By Cynthia Terrell on May 16, 2014
Getting a solid education is important for everyone because it leads to better jobs and a more secure future. However, earning a high income isn't the only motivator when it comes to educating women. According to a report compiled by the World Bank, women who are educated are more likely to protect their own agency (or freedom manage their own lives) and the agency of other women than those who do not have a good education. This information throws into sharp relief the significance of ensuring students, and females especially, are college and career ready by the time they graduate high school.
High stakes for women's rights
Unfortunately, women worldwide don't always receive the same freedoms as men, and that discrepancy is manifested in numerous ways. Some women suffer abusive relationships, don't own property or marry very young. In the U.S. alone, 21 percent of women have experienced violence at the hands of an intimate partner. Globally, about 142 million women will marry before the age of 18 in the next decade. Women are also grossly underrepresented in positions of power.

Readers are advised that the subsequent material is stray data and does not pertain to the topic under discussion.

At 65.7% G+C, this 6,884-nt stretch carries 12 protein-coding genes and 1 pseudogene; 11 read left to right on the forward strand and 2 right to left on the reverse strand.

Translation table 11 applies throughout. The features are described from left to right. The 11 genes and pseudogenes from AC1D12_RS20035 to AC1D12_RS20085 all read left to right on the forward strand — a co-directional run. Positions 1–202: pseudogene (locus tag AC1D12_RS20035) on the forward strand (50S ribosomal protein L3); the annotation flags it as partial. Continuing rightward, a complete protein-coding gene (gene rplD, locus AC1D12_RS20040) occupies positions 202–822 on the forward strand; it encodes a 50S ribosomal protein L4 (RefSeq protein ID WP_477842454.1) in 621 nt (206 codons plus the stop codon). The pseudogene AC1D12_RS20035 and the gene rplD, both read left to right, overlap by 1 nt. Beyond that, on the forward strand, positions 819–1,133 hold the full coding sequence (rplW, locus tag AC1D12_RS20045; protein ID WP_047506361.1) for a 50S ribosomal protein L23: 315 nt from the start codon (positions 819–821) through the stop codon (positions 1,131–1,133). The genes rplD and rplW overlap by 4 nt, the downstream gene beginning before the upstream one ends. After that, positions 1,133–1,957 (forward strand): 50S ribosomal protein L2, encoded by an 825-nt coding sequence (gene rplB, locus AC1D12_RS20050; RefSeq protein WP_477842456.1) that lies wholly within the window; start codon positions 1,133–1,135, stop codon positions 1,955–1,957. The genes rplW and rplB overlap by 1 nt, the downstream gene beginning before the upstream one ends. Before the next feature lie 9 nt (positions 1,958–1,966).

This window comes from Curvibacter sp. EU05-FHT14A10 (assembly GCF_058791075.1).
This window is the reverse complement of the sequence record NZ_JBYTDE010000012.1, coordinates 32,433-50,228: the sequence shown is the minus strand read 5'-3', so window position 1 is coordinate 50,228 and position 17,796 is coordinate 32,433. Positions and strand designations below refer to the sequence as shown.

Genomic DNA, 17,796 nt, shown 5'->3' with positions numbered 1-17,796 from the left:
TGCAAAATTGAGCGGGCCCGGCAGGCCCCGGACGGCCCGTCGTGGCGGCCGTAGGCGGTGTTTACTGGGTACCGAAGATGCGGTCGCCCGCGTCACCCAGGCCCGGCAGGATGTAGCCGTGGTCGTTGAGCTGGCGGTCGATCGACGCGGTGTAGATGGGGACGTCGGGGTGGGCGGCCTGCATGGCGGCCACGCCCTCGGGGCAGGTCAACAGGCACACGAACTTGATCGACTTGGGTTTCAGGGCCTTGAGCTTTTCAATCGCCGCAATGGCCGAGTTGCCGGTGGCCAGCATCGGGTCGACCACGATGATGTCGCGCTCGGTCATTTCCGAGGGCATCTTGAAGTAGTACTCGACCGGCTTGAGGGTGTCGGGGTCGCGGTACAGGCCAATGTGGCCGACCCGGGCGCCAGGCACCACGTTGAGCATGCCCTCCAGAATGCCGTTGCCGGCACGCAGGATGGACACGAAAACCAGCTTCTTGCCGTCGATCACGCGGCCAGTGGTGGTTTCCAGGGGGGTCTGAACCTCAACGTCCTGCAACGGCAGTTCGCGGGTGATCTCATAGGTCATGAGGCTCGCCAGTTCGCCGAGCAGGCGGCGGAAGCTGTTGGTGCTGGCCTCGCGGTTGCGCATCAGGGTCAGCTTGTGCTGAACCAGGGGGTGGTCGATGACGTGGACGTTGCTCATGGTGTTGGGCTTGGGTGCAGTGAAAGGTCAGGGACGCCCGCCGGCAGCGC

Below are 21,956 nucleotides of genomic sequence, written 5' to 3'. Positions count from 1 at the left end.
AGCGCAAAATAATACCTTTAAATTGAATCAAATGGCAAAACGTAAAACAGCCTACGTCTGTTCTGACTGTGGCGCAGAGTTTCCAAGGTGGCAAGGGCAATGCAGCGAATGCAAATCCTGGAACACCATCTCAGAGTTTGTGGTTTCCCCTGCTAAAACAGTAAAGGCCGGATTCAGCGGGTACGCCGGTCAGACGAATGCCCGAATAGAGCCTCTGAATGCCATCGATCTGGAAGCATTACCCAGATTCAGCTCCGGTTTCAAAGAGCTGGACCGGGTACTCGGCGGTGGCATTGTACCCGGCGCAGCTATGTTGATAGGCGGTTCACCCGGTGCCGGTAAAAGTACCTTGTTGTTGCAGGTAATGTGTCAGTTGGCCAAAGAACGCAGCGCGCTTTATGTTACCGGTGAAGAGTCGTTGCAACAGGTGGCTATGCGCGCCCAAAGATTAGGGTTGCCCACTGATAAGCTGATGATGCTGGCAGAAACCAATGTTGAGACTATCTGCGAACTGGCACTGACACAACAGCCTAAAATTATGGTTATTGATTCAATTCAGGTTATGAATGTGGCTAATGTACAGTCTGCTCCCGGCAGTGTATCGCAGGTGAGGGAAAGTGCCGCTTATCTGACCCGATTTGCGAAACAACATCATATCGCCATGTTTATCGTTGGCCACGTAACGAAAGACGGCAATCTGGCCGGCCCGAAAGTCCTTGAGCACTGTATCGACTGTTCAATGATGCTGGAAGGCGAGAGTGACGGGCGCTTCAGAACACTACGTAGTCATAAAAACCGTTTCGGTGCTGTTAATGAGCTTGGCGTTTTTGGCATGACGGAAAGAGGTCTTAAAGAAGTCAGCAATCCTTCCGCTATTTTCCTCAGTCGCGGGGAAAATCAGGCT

Despite all these statistics, women do have a way out: education. Ninety percent of women who do not earn more than a primary education will suffer either child marriage, violence in a relationship or a lack of control over their resources, according to the World Bank report. Only 18 percent of women with secondary and higher education will endure the same conditions.
"The persistent constraints and deprivations that prevent many of the world's women from achieving their potential have huge consequences for individuals, families, communities, and nations," Jim Yong Kim, World Bank Group president, said in a statement. "Expanding women's ability to make decisions and take advantage of opportunities is critical to improving their lives as well as the world we all share."
Changing the world
The report also noted that when women are in positions of power, they influence their society to empower other women. Women in political office, for example, will place a high priority on women's rights, such as the ability to make reproductive decisions, own property or marry later in life. Such a reality should influence more women to seek higher education and work toward important offices. However, according to the nonprofit group Representation 2020, only about 20 percent of political offices in the U.S. are occupied by women. The U.S. ranks 95th worldwide in the percentage of women who hold high political offices in that country.
When women are educated, they protect themselves and others, which is why it's so vital that girls get the support they need in school. The Common Core State Standards emphasize college and career readiness for both girls and boys. Ideally, if girls are ready for college, they'll get their degree and change the world for the better.